December 4, 2012
The Adams Family
Clementine image (left) from Map-A-Planet and LRO (right) from QuickMap
A strange one-sided ray on Howard Eskildsen's image of two days ago seemed worthy of further attention and it is. As pointed out in yesterday's LPOD the broad ray extends from the bright-rimmed, flat-floored crater just west of Adams. The crater is Adams B, which is unusual for its decidedly elliptical shape of 27 x 38 km; it is about 3 km deep. The ray is as wide as B's long axis and extends perpendicular from it for about 150 km and then thin strands continue that much further. I don't know of any other one-sided ray craters on the Moon. What immediately comes to mind is a very low angle oblique impact with butterfly wing rays 90° from its elongated axis. That could be the explanation except that there is no evidence for a ray to the south east. The closeup LRO image reveals a fresh crater - as its bright rim indicated even from Earth - with a flat plateau on the right side of its floor. Zooming in on this area on QuickMap shows the unit to be an coarse impact melt with large crenulations where it changes from smooth-surfaced to a more rugged texture. While in QuickMap look at the ray-covered area to the northeast of B. With the lower Sun of LRO the ray is not visible as an albedo feature but it corresponds to a topographically slightly muted surface, as if veneered by a greater depth of material than in normal rays. Adams B is definitely a feature to keep investigating. And while in the neighborhood note the faint rays around the central peak crater Palitzsch B at top-center of the Clementine image. It looks like it could be an oblique impacr crater but at a higher angle for the rays are quite visible on all sides except the southeast.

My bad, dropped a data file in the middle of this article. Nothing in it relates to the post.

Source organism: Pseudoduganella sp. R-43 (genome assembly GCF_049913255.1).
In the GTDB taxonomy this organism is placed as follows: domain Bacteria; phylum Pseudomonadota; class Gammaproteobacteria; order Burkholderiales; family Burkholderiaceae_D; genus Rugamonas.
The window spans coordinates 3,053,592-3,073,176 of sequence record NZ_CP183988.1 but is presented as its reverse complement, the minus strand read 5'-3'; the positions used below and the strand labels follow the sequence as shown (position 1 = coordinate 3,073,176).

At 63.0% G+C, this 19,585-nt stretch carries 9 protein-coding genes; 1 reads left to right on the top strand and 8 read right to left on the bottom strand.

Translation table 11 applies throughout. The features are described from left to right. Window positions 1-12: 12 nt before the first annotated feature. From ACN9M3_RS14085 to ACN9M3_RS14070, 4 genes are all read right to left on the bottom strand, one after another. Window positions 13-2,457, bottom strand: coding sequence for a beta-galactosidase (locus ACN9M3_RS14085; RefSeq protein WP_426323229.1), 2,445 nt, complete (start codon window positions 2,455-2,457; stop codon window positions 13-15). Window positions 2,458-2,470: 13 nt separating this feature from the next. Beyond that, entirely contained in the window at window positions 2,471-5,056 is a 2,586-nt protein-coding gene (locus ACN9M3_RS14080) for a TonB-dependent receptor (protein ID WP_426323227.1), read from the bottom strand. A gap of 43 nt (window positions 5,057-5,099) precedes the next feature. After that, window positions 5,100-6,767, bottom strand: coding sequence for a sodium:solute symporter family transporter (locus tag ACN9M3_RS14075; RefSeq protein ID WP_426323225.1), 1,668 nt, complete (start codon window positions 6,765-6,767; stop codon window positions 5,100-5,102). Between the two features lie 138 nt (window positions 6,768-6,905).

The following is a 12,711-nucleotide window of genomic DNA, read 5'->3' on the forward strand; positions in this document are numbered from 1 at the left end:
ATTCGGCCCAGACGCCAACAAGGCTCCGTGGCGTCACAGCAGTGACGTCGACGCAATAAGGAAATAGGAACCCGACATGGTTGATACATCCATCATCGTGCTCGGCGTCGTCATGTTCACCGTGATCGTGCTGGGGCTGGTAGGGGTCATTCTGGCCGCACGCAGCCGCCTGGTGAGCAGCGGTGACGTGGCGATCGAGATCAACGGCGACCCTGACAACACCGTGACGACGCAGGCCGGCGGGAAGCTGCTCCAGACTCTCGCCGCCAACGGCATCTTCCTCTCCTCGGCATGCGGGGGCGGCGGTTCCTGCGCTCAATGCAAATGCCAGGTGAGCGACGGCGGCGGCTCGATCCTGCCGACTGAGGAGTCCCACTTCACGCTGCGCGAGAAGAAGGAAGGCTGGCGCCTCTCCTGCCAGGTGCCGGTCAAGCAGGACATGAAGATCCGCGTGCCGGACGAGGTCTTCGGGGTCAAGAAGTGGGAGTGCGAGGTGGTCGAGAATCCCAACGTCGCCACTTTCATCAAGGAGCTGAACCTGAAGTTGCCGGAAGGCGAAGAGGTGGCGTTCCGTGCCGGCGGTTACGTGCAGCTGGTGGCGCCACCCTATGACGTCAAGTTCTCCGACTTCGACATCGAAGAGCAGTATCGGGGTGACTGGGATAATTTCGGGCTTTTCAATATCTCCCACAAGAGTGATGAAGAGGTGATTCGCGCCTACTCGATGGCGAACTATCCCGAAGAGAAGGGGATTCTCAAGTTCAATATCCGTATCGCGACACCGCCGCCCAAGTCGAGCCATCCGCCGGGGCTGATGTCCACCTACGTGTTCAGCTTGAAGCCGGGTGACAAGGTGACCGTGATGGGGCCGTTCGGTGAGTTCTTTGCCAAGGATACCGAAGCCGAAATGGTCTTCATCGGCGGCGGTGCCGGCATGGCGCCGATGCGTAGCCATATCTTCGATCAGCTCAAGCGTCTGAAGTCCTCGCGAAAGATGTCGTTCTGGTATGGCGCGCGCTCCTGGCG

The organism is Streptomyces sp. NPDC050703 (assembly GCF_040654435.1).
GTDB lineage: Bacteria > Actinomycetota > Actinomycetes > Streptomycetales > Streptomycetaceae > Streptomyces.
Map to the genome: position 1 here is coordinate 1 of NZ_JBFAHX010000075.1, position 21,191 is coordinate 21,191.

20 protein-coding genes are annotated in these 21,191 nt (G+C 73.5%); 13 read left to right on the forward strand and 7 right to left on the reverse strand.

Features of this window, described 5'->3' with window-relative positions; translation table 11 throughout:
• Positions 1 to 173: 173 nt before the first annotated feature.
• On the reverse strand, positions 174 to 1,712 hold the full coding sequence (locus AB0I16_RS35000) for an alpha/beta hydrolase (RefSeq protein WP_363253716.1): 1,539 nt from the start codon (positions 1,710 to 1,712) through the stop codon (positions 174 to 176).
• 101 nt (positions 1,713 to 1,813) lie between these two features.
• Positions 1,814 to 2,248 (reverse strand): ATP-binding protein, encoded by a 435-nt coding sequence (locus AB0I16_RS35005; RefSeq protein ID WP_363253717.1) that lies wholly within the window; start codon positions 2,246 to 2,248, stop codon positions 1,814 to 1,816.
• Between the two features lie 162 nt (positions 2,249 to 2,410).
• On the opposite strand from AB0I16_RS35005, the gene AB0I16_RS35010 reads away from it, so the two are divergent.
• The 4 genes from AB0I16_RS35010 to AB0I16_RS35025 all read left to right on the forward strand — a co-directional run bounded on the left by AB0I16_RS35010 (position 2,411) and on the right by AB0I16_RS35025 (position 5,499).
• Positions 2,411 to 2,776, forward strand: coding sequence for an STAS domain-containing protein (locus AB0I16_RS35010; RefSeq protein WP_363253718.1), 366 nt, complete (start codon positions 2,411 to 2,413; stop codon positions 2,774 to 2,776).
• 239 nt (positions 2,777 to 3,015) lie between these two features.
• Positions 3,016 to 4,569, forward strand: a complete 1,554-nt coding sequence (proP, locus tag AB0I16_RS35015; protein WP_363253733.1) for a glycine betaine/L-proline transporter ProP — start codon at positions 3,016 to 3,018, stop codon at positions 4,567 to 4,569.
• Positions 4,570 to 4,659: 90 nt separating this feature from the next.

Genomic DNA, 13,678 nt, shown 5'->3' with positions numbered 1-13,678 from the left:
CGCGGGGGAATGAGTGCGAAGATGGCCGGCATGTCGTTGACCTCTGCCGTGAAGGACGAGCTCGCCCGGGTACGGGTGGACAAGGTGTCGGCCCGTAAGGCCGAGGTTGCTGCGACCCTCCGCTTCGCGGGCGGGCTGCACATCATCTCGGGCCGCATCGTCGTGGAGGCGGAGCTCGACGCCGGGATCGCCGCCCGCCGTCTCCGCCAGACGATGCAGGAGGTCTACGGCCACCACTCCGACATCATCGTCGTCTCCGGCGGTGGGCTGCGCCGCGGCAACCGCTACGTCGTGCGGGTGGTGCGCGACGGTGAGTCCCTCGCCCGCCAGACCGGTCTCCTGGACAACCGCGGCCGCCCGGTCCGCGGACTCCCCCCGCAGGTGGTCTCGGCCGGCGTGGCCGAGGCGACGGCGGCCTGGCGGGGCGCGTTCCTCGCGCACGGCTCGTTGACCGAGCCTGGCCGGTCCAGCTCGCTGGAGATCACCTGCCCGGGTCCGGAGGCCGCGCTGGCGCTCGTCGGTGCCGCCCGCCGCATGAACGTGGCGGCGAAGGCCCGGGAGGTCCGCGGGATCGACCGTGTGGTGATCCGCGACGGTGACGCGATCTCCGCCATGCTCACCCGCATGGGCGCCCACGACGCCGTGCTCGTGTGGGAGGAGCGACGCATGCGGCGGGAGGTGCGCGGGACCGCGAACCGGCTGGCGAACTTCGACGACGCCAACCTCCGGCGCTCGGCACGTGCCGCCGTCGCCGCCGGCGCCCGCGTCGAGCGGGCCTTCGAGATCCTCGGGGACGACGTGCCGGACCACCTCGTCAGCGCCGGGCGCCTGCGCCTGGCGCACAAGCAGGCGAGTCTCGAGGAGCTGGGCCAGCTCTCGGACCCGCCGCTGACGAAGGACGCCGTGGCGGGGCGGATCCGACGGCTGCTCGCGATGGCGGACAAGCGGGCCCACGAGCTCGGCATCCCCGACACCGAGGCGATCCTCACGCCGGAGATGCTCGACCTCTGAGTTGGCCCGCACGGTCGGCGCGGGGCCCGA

Rükl plate 76
21st Century Atlas charts 5, L3 & B3.
Yesterday's LPOD: Still On the Limb
Tomorrow's LPOD: No I Won't